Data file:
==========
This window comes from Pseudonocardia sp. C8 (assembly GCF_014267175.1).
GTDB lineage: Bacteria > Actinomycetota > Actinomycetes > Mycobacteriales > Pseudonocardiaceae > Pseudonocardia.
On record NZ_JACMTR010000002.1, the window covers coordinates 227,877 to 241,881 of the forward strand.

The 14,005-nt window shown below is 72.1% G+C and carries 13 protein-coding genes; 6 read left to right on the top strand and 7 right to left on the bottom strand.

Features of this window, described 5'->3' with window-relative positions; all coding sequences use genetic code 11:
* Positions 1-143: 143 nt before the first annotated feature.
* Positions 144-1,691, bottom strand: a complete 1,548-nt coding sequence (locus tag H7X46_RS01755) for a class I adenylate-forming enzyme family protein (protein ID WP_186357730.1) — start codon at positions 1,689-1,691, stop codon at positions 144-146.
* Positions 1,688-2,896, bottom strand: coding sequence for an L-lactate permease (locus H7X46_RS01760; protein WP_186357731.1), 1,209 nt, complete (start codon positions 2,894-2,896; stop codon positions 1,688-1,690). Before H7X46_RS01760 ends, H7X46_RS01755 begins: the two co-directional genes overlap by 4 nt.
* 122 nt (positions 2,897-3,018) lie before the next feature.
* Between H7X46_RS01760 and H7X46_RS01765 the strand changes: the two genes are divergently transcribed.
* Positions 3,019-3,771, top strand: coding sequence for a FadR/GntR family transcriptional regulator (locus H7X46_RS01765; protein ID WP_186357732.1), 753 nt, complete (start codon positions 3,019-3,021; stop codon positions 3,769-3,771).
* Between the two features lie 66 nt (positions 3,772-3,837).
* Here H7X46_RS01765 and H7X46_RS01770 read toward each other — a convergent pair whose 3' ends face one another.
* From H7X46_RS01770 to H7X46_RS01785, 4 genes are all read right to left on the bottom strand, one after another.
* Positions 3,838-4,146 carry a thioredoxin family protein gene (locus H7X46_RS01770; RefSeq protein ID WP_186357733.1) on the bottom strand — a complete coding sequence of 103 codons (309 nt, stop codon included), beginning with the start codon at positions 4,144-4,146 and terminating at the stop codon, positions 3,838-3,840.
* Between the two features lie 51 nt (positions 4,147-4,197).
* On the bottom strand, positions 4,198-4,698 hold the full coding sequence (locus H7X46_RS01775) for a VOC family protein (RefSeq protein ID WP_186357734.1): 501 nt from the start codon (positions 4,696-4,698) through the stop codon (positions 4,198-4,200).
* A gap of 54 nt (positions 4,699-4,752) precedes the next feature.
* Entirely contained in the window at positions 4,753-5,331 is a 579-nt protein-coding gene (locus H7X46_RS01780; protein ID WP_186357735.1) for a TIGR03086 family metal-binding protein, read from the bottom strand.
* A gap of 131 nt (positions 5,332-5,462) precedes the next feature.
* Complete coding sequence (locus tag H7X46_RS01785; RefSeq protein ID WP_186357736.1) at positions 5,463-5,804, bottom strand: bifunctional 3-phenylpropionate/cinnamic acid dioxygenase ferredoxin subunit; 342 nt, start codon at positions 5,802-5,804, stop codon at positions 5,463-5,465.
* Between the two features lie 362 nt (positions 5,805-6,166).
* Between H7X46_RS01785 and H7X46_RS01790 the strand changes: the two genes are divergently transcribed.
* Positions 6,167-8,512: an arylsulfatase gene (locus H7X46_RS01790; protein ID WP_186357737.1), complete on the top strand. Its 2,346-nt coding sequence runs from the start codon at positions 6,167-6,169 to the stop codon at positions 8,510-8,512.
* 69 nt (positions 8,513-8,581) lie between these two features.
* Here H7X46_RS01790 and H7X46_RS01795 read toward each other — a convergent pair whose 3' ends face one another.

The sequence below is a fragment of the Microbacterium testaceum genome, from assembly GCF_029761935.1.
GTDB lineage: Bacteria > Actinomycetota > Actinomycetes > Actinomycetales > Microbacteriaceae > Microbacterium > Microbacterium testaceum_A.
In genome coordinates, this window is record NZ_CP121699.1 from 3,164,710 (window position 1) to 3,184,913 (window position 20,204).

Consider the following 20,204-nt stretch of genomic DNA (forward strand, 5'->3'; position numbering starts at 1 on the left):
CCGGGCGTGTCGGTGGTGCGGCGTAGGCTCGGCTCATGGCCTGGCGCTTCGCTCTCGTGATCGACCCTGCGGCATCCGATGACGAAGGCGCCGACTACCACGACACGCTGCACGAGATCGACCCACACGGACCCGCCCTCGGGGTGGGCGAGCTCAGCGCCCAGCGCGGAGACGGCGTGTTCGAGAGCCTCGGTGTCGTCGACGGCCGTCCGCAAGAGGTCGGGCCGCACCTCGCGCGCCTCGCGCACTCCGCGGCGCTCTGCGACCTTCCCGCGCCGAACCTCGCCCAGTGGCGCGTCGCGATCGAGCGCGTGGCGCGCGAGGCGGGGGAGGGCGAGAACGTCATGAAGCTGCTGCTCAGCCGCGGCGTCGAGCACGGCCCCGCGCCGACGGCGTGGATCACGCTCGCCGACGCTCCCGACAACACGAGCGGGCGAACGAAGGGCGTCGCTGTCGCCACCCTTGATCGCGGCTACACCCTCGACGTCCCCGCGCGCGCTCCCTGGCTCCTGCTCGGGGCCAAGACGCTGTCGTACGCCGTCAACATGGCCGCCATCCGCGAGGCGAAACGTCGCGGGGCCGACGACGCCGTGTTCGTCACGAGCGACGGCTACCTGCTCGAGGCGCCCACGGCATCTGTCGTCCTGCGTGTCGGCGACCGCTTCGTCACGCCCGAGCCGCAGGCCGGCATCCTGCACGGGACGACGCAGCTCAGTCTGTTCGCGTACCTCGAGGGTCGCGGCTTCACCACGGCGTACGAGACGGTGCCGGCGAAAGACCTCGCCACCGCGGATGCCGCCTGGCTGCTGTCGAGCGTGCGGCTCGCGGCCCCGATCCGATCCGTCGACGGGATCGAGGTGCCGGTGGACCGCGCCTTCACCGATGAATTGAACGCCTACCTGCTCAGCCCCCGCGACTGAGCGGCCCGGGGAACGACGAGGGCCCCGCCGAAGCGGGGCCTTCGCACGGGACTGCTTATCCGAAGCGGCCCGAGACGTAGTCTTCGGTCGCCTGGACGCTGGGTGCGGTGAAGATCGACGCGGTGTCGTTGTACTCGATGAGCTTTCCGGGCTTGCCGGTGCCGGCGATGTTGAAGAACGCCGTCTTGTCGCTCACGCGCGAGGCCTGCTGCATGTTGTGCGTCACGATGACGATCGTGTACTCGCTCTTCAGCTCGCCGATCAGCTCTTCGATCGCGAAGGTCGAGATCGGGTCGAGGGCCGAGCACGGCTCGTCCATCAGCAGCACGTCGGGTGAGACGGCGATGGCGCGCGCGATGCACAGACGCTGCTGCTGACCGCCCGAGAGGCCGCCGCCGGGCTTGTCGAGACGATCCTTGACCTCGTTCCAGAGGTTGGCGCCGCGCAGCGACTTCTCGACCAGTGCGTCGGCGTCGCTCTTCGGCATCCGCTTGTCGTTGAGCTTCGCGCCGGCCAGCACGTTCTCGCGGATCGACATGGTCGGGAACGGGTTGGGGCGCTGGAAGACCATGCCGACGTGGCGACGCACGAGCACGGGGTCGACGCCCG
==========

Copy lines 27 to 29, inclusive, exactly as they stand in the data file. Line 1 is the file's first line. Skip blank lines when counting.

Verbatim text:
The sequence below is a fragment of the Microbacterium testaceum genome, from assembly GCF_029761935.1.
GTDB lineage: Bacteria > Actinomycetota > Actinomycetes > Actinomycetales > Microbacteriaceae > Microbacterium > Microbacterium testaceum_A.
In genome coordinates, this window is record NZ_CP121699.1 from 3,164,710 (window position 1) to 3,184,913 (window position 20,204).